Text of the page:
The Green Party of B.C. — Accomplishment, challenges, opportunities

The recent, and not yet fully counted, B.C. election is not only a cliff hanger: it also bares the prospect of a new political era in the province and the country.

First, congratulations to the Green Party of B.C., the leader, Dr. Andrew Weaver, and everyone who worked hard, smart, and without rest to bring about a result that is impressive in its own right, and more impressive in light of the way the other two parties (Liberals and New Democrats) finished.

Dr. Weaver was first elected (and the only Green Party member to be elected) to the B.C. Legislature in the 2013 provincial general election, when the Green Party won 8.13% of the vote province-wide. On Tuesday, Dr. Weaver was re-elected and he will be joined in the Legislature by two Green colleagues, Adam Olsen, who won in Saanich North and the Islands, and Sonia Furstenau, who was elected Cowichan Valley. Dr. Weaver garnered more than 50% of the votes cast in Oak Bay Gordon Head, and both Mr. Olsen and Ms. Furstenau were elected with a generous margin. Across the province, about 16.65% of voters favoured a Green candidate. (The Green Party did not run a full slate of candidates in either the 2013 or the 2017 election.)

The Green Party of B.C. now has a caucus of three. All three are smart and hard-working. Most important, they have character, integrity, and very complementary perspectives, skills, experience, and interests. Expect to see a caucus that lifts well beyond its weight.

The impressive achievement by the Green Party has much more to commend it than the electoral outcome itself. It was achieved without corporate or union donations. It was achieved with a comprehensive, coherent, and carefully costed platform. It was achieved in the course of a campaign that focused on the 16 year record of the incumbent government and invited voters to opt into making the historic binary choice – the governing party or the ‘official alternative’ party.

Many voters found a way out of the traditional electoral box. Politics in B.C. – and perhaps in Canada – may never be the same again (and this will be the topic of a future post).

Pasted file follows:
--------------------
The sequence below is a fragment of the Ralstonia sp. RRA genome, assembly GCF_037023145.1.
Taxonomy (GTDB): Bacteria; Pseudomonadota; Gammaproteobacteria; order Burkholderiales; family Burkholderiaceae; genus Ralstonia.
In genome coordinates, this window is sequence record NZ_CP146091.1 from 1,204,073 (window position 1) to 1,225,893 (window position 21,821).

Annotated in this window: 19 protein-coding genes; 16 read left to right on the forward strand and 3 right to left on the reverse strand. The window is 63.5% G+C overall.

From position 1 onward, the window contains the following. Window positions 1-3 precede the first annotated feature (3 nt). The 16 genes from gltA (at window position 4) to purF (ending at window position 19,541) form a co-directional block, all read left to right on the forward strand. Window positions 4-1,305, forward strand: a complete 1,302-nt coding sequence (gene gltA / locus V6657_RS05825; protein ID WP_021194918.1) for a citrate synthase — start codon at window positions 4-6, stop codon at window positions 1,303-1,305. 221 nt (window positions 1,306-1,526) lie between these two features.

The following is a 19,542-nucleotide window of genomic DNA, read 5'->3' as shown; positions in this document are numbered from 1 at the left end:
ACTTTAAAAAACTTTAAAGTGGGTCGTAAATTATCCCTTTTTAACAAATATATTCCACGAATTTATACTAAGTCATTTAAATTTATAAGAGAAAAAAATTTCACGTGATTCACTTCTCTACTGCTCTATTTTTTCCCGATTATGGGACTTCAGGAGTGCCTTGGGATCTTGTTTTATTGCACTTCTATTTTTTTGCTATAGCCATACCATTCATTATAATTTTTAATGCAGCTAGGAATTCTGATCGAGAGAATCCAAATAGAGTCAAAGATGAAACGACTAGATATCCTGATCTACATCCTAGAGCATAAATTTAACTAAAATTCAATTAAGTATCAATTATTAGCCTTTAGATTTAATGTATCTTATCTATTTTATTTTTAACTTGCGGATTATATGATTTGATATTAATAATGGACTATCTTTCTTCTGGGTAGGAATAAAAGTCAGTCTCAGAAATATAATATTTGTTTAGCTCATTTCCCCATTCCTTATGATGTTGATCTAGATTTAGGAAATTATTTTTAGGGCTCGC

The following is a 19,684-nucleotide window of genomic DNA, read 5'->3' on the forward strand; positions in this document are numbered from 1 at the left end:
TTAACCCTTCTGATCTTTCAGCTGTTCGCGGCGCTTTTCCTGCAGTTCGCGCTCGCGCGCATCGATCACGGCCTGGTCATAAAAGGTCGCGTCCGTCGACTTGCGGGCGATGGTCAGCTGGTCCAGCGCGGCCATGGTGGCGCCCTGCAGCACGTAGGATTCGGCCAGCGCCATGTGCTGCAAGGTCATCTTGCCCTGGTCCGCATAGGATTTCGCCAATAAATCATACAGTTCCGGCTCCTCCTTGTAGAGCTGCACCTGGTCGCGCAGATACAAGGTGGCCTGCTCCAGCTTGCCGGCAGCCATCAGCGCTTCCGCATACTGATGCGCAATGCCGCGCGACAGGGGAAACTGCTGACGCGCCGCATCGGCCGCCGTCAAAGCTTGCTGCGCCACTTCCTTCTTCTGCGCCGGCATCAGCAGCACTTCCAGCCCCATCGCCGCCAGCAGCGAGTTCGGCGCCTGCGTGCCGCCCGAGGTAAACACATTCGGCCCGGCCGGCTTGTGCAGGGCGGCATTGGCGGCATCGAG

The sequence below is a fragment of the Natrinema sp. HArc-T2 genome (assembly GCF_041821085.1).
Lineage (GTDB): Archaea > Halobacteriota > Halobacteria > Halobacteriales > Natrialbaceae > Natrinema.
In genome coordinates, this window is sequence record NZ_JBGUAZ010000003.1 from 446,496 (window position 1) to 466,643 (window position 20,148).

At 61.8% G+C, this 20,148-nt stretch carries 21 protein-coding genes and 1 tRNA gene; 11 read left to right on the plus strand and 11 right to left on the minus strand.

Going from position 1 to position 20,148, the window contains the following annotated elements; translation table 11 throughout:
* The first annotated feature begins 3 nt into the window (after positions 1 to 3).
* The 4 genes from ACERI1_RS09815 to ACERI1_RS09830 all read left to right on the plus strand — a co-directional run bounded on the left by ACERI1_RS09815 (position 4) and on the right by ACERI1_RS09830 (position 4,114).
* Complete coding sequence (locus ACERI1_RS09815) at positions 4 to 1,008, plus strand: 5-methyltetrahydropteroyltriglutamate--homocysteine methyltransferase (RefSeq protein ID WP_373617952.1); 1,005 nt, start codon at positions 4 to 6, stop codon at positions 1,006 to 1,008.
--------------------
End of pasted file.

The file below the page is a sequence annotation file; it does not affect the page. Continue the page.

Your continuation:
On election night, the Liberal Party won 43 seats, one short of the bare majority required to govern alone. The New Democratic Party won 41 sears, three short of the bare majorty. The Green Party, with 3 seats, holds “the balance of power”. (Perhaps as many as 10% of the votes, the absentee votes of service people, travelers, and others, won’t be counted until May 22nd – 24th. So the final outcome won’t be known for some time, although neither the Liberals nor the N.D.P. are likely to move from minority to majority position.)

The Green Party will be influential in determining which party governs in B.C., and how. They may also be influential in determining much more, including:
• how all of us choose our governments in years to come (an evolving electoral system);
• B.C.’s future relationship with other provinces, notably Alberta, and with the federal government (the carbon tax and the shift to green energy);
• the short term future of Green Parties in other provinces and in the House of Commons (the reputation they create for themselves be transferred – more or less – to colleagues);
• Canada’s transition to a more robust three party (or multi-party) political system;
• a transition from adversarial politics to a more collaborative practice of politics (remembering that the dominance of one will not likely ever mean the elimination of the other);
• a transition from the “zero sum game” approach to power (power over) to the generative approach to power (power with);
• greater transparency and decision-making that is more evidence-based and future-favouring.

The Green Party of B.C. needs to take the time to think ‘big and audacious’. They also need to think and act with ethical and policy integrity, without fear or favour. I am both optimistic and hopeful.

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